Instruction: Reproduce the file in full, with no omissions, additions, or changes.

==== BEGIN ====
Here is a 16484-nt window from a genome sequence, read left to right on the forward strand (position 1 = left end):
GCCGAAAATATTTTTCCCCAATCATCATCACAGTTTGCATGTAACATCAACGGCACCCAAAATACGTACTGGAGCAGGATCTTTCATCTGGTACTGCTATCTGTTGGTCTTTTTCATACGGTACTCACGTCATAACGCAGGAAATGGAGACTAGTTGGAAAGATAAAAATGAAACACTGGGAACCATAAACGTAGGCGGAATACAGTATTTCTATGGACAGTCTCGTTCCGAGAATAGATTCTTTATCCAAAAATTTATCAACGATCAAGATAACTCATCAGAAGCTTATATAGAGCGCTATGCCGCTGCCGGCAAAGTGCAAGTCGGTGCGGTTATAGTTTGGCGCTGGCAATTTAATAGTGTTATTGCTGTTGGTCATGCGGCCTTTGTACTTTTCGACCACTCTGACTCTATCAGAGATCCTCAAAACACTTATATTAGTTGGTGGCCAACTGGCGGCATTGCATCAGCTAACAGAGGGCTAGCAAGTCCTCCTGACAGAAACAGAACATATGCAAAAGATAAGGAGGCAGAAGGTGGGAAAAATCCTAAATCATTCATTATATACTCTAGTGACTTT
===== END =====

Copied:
Here is a 16484-nt window from a genome sequence, read left to right on the forward strand (position 1 = left end):
GCCGAAAATATTTTTCCCCAATCATCATCACAGTTTGCATGTAACATCAACGGCACCCAAAATACGTACTGGAGCAGGATCTTTCATCTGGTACTGCTATCTGTTGGTCTTTTTCATACGGTACTCACGTCATAACGCAGGAAATGGAGACTAGTTGGAAAGATAAAAATGAAACACTGGGAACCATAAACGTAGGCGGAATACAGTATTTCTATGGACAGTCTCGTTCCGAGAATAGATTCTTTATCCAAAAATTTATCAACGATCAAGATAACTCATCAGAAGCTTATATAGAGCGCTATGCCGCTGCCGGCAAAGTGCAAGTCGGTGCGGTTATAGTTTGGCGCTGGCAATTTAATAGTGTTATTGCTGTTGGTCATGCGGCCTTTGTACTTTTCGACCACTCTGACTCTATCAGAGATCCTCAAAACACTTATATTAGTTGGTGGCCAACTGGCGGCATTGCATCAGCTAACAGAGGGCTAGCAAGTCCTCCTGACAGAAACAGAACATATGCAAAAGATAAGGAGGCAGAAGGTGGGAAAAATCCTAAATCATTCATTATATACTCTAGTGACTTT